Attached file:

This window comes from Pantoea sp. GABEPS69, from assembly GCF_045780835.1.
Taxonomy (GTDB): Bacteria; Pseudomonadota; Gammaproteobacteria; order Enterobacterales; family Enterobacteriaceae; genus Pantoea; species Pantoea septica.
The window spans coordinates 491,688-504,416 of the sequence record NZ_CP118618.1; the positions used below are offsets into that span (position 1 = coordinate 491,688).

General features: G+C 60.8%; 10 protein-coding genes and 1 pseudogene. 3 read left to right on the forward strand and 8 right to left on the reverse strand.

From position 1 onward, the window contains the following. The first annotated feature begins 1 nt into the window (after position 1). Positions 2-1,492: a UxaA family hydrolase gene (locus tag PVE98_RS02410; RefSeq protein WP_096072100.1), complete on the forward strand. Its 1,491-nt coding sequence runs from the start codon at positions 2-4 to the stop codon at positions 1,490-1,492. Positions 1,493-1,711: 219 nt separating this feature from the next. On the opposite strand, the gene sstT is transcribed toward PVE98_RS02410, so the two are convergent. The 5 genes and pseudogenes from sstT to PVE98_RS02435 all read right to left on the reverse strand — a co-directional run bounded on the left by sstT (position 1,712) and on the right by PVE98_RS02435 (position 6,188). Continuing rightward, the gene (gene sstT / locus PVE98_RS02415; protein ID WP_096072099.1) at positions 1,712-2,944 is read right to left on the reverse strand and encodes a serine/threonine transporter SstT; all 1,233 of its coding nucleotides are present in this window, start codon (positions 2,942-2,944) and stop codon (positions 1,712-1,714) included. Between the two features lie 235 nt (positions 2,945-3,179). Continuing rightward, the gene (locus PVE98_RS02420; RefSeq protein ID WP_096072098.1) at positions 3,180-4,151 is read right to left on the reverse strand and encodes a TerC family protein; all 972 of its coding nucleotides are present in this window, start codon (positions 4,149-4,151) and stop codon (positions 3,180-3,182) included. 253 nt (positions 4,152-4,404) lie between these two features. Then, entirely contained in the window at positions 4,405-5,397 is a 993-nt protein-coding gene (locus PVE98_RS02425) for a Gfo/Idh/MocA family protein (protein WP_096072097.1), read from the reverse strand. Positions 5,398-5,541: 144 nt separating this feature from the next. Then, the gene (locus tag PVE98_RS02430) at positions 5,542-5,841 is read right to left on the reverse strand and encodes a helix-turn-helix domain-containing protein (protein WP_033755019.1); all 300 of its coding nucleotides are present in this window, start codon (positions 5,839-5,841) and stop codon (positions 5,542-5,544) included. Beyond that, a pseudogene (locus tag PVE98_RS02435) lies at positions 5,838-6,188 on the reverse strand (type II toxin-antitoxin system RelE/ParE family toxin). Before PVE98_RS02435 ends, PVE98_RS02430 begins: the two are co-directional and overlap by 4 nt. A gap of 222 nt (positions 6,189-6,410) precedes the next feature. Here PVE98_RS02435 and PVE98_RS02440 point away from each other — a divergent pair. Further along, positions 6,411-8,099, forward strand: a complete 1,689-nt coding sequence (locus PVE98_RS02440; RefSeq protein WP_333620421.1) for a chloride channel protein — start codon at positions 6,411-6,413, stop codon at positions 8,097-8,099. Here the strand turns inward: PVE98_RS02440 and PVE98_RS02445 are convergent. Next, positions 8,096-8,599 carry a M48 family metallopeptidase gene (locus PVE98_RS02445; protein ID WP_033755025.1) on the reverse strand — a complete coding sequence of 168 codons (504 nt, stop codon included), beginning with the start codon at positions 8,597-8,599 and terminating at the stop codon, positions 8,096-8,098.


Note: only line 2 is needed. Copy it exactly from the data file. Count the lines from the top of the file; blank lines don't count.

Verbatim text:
Taxonomy (GTDB): Bacteria; Pseudomonadota; Gammaproteobacteria; order Enterobacterales; family Enterobacteriaceae; genus Pantoea; species Pantoea septica.